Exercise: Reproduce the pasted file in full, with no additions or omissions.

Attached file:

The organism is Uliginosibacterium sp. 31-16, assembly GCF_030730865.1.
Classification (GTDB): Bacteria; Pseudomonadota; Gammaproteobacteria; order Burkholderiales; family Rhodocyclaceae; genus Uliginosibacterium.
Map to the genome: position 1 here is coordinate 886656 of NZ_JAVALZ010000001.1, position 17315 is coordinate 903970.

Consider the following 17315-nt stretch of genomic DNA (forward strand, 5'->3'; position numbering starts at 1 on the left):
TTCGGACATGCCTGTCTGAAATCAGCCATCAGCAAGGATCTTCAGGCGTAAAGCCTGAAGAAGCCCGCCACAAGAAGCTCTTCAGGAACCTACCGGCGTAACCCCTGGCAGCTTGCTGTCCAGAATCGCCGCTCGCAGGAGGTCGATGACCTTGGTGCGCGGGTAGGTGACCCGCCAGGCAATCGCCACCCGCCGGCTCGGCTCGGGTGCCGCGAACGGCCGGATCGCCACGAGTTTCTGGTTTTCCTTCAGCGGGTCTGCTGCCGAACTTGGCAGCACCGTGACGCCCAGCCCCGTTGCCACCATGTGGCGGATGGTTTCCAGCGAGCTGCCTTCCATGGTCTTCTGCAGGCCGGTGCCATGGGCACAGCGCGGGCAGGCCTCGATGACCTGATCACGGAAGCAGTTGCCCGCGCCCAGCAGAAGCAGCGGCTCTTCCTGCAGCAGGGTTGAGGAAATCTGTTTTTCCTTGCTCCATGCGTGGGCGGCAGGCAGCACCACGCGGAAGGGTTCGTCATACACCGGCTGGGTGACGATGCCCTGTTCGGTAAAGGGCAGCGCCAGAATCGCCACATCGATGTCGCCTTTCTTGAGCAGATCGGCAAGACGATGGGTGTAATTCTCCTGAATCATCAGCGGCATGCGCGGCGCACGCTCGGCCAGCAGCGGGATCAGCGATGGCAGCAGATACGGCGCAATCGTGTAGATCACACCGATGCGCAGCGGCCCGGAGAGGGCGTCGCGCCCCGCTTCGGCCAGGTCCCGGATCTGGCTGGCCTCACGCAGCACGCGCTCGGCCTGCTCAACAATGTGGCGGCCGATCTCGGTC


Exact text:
The organism is Uliginosibacterium sp. 31-16, assembly GCF_030730865.1.
Classification (GTDB): Bacteria; Pseudomonadota; Gammaproteobacteria; order Burkholderiales; family Rhodocyclaceae; genus Uliginosibacterium.
Map to the genome: position 1 here is coordinate 886656 of NZ_JAVALZ010000001.1, position 17315 is coordinate 903970.

Consider the following 17315-nt stretch of genomic DNA (forward strand, 5'->3'; position numbering starts at 1 on the left):
TTCGGACATGCCTGTCTGAAATCAGCCATCAGCAAGGATCTTCAGGCGTAAAGCCTGAAGAAGCCCGCCACAAGAAGCTCTTCAGGAACCTACCGGCGTAACCCCTGGCAGCTTGCTGTCCAGAATCGCCGCTCGCAGGAGGTCGATGACCTTGGTGCGCGGGTAGGTGACCCGCCAGGCAATCGCCACCCGCCGGCTCGGCTCGGGTGCCGCGAACGGCCGGATCGCCACGAGTTTCTGGTTTTCCTTCAGCGGGTCTGCTGCCGAACTTGGCAGCACCGTGACGCCCAGCCCCGTTGCCACCATGTGGCGGATGGTTTCCAGCGAGCTGCCTTCCATGGTCTTCTGCAGGCCGGTGCCATGGGCACAGCGCGGGCAGGCCTCGATGACCTGATCACGGAAGCAGTTGCCCGCGCCCAGCAGAAGCAGCGGCTCTTCCTGCAGCAGGGTTGAGGAAATCTGTTTTTCCTTGCTCCATGCGTGGGCGGCAGGCAGCACCACGCGGAAGGGTTCGTCATACACCGGCTGGGTGACGATGCCCTGTTCGGTAAAGGGCAGCGCCAGAATCGCCACATCGATGTCGCCTTTCTTGAGCAGATCGGCAAGACGATGGGTGTAATTCTCCTGAATCATCAGCGGCATGCGCGGCGCACGCTCGGCCAGCAGCGGGATCAGCGATGGCAGCAGATACGGCGCAATCGTGTAGATCACACCGATGCGCAGCGGCCCGGAGAGGGCGTCGCGCCCCGCTTCGGCCAGGTCCCGGATCTGGCTGGCCTCACGCAGCACGCGCTCGGCCTGCTCAACAATGTGGCGGCCGATCTCGGTC